Fire ecology seems impossible. It’s the process of burning an ecosystem in order to revitalize it—but isn’t that backward? Basic biology teaches us that plants live thanks to photosynthesis: water + light = growth. No fire involved. Yet scientists have observed the phenomenon for centuries, and it’s absolutely true—fire, with all its destructive power, is a necessary component of any thriving ecosystem.
Maybe, just maybe, this “backward” process has something to teach us all. As friends, spouses, parents, coworkers, leaders—even as an organization—some short-term discomfort, a serious challenge, a controlled burn, might be the key to thriving.
During a recent trip abroad, I was pushed way outside my comfort zone. In an unfamiliar country, I knew there would be a language barrier, but I didn’t anticipate just how challenging it would be.
Like any good millennial, my cell phone isn’t just my safety net—it’s my go-to in just about every situation. But the $30/day my cell provider charged for international data was enough to convince me to put it away. Then I realized just how dependent I had become—I had no idea how to navigate a foreign city without Google Maps to guide me.
I had no choice, of course. I had to figure it out. So after a bit of wandering—and discovering the power of an atlas—I mastered the public transit system, and that uncomfortable experience made me a better, slightly less phone-dependent person. A small victory, to be sure, but facing my uncertainty head on is the only reason I had the opportunity to grow.
You 2.0: Rebel with a cause
On a recent trip to see a client, our small team had quite the drive in front of us—five hours to be exact—and we were left searching for ways to pass the time. After exhausting our Spotify playlists, we turned to podcasts. One of my favorites was an episode of Hidden Brain called “Rebel With a Cause.”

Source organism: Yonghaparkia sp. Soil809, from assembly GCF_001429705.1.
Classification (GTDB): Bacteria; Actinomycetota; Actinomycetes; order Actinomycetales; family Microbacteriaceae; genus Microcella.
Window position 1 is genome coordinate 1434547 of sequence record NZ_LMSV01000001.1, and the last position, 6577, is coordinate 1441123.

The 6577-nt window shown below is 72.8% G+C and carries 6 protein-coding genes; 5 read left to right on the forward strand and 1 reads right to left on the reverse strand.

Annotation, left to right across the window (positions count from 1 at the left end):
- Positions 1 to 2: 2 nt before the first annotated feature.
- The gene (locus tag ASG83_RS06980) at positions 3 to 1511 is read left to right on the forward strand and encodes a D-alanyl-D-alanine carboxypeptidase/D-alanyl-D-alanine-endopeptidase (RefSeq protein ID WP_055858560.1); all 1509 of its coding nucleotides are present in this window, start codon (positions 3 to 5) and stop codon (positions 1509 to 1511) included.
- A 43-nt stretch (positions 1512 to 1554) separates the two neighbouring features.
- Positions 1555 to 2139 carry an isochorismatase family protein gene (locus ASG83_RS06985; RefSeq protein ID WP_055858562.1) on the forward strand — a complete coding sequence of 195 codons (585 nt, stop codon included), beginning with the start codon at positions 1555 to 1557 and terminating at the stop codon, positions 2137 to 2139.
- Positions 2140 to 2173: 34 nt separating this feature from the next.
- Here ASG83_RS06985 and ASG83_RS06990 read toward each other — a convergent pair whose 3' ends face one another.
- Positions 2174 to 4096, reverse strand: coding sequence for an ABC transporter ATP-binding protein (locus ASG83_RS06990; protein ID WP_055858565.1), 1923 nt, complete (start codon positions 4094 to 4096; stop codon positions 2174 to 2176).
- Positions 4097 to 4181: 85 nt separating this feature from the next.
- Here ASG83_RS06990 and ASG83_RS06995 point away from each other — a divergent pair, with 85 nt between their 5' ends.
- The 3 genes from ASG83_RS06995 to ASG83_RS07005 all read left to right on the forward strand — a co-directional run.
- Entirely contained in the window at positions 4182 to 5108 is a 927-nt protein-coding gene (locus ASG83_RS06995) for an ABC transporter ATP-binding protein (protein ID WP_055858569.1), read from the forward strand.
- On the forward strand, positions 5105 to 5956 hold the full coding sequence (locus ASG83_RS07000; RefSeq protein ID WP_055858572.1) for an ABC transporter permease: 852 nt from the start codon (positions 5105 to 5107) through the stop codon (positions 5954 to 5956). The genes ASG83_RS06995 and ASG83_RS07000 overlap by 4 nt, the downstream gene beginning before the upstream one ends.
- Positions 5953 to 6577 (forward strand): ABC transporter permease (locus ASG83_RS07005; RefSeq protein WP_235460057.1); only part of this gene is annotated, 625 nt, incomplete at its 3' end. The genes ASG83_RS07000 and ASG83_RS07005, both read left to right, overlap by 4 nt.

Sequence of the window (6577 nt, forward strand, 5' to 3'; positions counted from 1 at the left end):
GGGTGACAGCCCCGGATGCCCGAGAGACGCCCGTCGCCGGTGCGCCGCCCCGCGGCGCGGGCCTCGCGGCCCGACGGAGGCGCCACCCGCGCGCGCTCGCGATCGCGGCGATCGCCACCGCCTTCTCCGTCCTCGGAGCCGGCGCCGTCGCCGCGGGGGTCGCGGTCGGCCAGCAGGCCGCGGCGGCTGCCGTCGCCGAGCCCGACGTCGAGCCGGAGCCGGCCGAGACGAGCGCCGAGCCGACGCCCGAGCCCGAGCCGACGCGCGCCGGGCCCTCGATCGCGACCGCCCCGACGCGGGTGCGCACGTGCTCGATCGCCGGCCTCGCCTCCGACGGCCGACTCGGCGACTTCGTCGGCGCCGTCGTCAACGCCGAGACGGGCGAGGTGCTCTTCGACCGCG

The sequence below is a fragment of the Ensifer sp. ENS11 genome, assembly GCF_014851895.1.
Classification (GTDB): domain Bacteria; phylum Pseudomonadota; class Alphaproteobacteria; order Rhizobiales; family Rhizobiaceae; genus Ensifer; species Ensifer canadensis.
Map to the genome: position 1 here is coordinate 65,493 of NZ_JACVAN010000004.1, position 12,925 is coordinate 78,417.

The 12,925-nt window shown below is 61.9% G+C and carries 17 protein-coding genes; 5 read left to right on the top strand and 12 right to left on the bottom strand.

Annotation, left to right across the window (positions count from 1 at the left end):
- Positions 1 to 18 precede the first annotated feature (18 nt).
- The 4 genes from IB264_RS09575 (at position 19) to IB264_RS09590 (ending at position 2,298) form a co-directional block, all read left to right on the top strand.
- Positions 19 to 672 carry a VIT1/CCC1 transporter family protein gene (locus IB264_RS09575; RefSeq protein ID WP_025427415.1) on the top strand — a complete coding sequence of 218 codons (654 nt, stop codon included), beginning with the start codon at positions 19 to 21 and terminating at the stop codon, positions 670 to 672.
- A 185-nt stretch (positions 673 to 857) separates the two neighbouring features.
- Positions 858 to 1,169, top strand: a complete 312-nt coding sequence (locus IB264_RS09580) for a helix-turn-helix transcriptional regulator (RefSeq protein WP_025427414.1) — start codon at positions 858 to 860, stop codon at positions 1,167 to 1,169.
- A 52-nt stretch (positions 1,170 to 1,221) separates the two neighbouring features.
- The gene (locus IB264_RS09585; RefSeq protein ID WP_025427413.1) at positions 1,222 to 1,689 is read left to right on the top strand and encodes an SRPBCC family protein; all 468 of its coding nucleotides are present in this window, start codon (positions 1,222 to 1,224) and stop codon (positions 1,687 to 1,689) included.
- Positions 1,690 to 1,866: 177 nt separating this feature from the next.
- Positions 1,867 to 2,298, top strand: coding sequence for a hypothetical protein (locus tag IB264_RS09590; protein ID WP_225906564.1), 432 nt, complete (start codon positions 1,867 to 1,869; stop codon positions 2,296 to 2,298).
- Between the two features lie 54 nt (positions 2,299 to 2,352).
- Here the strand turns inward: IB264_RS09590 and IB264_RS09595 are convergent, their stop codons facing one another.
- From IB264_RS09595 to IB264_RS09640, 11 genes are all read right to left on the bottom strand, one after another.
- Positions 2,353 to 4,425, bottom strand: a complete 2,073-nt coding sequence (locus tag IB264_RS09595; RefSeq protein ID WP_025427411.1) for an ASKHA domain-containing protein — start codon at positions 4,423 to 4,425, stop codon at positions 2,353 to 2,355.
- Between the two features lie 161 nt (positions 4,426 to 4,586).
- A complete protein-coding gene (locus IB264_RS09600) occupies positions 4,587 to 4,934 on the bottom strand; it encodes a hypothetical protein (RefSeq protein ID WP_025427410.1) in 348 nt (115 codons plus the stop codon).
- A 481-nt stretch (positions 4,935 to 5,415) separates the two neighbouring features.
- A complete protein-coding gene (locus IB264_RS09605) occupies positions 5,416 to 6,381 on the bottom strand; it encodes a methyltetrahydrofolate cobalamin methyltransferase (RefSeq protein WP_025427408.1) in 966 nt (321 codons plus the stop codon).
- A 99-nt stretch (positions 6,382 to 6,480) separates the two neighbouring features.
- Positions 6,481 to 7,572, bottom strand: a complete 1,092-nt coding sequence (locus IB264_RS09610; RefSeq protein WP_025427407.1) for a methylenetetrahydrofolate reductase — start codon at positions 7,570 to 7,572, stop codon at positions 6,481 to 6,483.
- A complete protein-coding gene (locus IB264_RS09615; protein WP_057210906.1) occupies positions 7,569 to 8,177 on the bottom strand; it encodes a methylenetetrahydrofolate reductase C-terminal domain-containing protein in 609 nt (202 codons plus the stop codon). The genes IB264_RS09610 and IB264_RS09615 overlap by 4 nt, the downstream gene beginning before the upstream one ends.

It felt serendipitous. This episode took a deep dive into research about non-conformists paving the way to innovation. These individuals, whether they know it or not, practice what is called “positive deviance,” leading to greater creativity and significant breakthroughs. Professor Franzesca Gino discovered that high-achieving non-conformists have learned the value of boundaries rather than rules. They lead by breaking the rules in order to shift the boundaries forward and outward. They pay little attention to the status quo—and in the process, they create the new status quo. These “rebels with a cause” are almost universally heralded as geniuses, industry disruptors, and groundbreaking leaders in their fields.
Personality definition: Expressing your authentic self
There is great comfort in the familiar. We’re all drawn to people who dress and act like us, who laugh at the same jokes, who have the same political views or similar musical taste because it’s comfortable. It’s easy. It’s the path of no resistance.
Carnegie Dartlet isn’t built on that kind of comfort. Instead, we push our clients to learn who they truly are, to move away from the herd, to do anything but fall in line with the competition. While the process is rarely comfortable, our personality research can be the driving force to a truly authentic result—and the results are always incredible. Like a decaying ecosystem springing back to life after a wildfire, walking headlong into our greatest challenges, facing down uncertainty, and breaking the rules to push the boundaries might be the key to uncovering the very best of ourselves and our organizations. The fire of discomfort exposes our authentic selves and allows us to thrive.
So go ahead: Start a fire. Experience something new. Break the rules. Push the boundaries. And discover who you really are.